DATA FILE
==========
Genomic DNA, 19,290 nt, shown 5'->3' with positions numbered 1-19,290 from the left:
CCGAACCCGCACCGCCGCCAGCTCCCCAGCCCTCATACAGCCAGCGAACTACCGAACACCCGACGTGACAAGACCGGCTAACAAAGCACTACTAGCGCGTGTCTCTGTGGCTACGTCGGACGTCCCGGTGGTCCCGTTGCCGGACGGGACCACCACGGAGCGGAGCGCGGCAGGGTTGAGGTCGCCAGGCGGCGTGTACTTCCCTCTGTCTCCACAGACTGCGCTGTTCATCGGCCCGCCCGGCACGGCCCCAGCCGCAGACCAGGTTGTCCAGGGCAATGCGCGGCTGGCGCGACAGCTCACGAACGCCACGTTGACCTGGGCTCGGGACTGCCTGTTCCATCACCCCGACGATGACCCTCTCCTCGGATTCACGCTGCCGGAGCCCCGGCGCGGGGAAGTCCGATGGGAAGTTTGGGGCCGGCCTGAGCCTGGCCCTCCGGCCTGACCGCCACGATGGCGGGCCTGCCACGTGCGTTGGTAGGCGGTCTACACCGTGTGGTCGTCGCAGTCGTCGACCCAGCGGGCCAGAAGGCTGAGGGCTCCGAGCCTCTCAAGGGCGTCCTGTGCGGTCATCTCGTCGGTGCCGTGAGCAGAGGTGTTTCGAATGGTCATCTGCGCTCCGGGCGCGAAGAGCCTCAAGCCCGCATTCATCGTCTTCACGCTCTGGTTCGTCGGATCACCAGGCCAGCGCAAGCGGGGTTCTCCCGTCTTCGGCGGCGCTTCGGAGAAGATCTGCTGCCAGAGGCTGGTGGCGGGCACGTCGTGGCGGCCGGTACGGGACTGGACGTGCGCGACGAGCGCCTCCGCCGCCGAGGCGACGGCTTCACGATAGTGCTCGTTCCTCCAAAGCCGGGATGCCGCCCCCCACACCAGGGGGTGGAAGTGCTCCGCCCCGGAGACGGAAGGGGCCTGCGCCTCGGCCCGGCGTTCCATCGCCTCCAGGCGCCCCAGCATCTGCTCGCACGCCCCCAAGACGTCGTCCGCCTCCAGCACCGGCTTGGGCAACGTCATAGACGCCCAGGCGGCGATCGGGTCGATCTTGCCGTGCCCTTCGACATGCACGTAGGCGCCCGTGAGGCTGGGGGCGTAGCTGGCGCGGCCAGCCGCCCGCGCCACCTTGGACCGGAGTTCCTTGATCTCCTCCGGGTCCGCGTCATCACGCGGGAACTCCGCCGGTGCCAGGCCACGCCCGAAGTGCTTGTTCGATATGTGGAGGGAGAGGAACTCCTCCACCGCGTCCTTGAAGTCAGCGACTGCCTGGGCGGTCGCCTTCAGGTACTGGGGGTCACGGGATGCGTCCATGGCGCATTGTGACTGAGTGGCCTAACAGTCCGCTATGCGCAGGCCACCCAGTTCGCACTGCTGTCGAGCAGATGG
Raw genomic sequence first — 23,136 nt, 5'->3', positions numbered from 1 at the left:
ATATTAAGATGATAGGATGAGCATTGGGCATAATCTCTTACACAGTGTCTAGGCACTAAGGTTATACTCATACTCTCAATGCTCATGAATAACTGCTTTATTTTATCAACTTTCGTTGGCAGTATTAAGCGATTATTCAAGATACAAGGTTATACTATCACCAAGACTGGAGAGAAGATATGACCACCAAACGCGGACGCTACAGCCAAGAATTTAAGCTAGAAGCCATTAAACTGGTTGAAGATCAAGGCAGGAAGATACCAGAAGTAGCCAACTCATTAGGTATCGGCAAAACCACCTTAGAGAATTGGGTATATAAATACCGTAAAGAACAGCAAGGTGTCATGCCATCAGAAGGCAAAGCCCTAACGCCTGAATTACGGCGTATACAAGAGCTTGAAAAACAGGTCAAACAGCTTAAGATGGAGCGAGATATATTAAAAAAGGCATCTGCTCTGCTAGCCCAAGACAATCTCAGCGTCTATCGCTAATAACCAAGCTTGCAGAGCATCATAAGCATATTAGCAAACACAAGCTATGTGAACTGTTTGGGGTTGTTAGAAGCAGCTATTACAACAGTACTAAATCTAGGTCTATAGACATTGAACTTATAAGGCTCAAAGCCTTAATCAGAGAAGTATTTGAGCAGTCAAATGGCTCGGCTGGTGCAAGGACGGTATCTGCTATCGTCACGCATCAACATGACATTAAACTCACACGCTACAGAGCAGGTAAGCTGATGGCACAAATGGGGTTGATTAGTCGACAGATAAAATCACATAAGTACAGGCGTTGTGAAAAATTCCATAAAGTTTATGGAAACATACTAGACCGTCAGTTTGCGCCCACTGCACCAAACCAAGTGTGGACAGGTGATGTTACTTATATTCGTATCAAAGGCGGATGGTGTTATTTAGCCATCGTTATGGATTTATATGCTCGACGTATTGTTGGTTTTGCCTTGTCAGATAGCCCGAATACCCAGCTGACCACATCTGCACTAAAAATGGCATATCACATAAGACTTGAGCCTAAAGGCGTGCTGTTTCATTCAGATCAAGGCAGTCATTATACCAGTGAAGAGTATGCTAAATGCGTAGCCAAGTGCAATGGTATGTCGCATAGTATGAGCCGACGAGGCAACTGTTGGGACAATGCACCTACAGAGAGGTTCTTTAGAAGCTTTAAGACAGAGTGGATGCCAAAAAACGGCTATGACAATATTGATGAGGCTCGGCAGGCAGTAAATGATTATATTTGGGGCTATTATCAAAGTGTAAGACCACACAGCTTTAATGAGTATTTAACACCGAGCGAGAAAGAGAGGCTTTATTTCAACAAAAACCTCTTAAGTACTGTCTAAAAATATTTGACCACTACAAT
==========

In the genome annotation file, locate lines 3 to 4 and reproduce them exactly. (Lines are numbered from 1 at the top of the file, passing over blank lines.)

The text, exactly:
Raw genomic sequence first — 23,136 nt, 5'->3', positions numbered from 1 at the left:
ATATTAAGATGATAGGATGAGCATTGGGCATAATCTCTTACACAGTGTCTAGGCACTAAGGTTATACTCATACTCTCAATGCTCATGAATAACTGCTTTATTTTATCAACTTTCGTTGGCAGTATTAAGCGATTATTCAAGATACAAGGTTATACTATCACCAAGACTGGAGAGAAGATATGACCACCAAACGCGGACGCTACAGCCAAGAATTTAAGCTAGAAGCCATTAAACTGGTTGAAGATCAAGGCAGGAAGATACCAGAAGTAGCCAACTCATTAGGTATCGGCAAAACCACCTTAGAGAATTGGGTATATAAATACCGTAAAGAACAGCAAGGTGTCATGCCATCAGAAGGCAAAGCCCTAACGCCTGAATTACGGCGTATACAAGAGCTTGAAAAACAGGTCAAACAGCTTAAGATGGAGCGAGATATATTAAAAAAGGCATCTGCTCTGCTAGCCCAAGACAATCTCAGCGTCTATCGCTAATAACCAAGCTTGCAGAGCATCATAAGCATATTAGCAAACACAAGCTATGTGAACTGTTTGGGGTTGTTAGAAGCAGCTATTACAACAGTACTAAATCTAGGTCTATAGACATTGAACTTATAAGGCTCAAAGCCTTAATCAGAGAAGTATTTGAGCAGTCAAATGGCTCGGCTGGTGCAAGGACGGTATCTGCTATCGTCACGCATCAACATGACATTAAACTCACACGCTACAGAGCAGGTAAGCTGATGGCACAAATGGGGTTGATTAGTCGACAGATAAAATCACATAAGTACAGGCGTTGTGAAAAATTCCATAAAGTTTATGGAAACATACTAGACCGTCAGTTTGCGCCCACTGCACCAAACCAAGTGTGGACAGGTGATGTTACTTATATTCGTATCAAAGGCGGATGGTGTTATTTAGCCATCGTTATGGATTTATATGCTCGACGTATTGTTGGTTTTGCCTTGTCAGATAGCCCGAATACCCAGCTGACCACATCTGCACTAAAAATGGCATATCACATAAGACTTGAGCCTAAAGGCGTGCTGTTTCATTCAGATCAAGGCAGTCATTATACCAGTGAAGAGTATGCTAAATGCGTAGCCAAGTGCAATGGTATGTCGCATAGTATGAGCCGACGAGGCAACTGTTGGGACAATGCACCTACAGAGAGGTTCTTTAGAAGCTTTAAGACAGAGTGGATGCCAAAAAACGGCTATGACAATATTGATGAGGCTCGGCAGGCAGTAAATGATTATATTTGGGGCTATTATCAAAGTGTAAGACCACACAGCTTTAATGAGTATTTAACACCGAGCGAGAAAGAGAGGCTTTATTTCAACAAAAACCTCTTAAGTACTGTCTAAAAATATTTGACCACTACAAT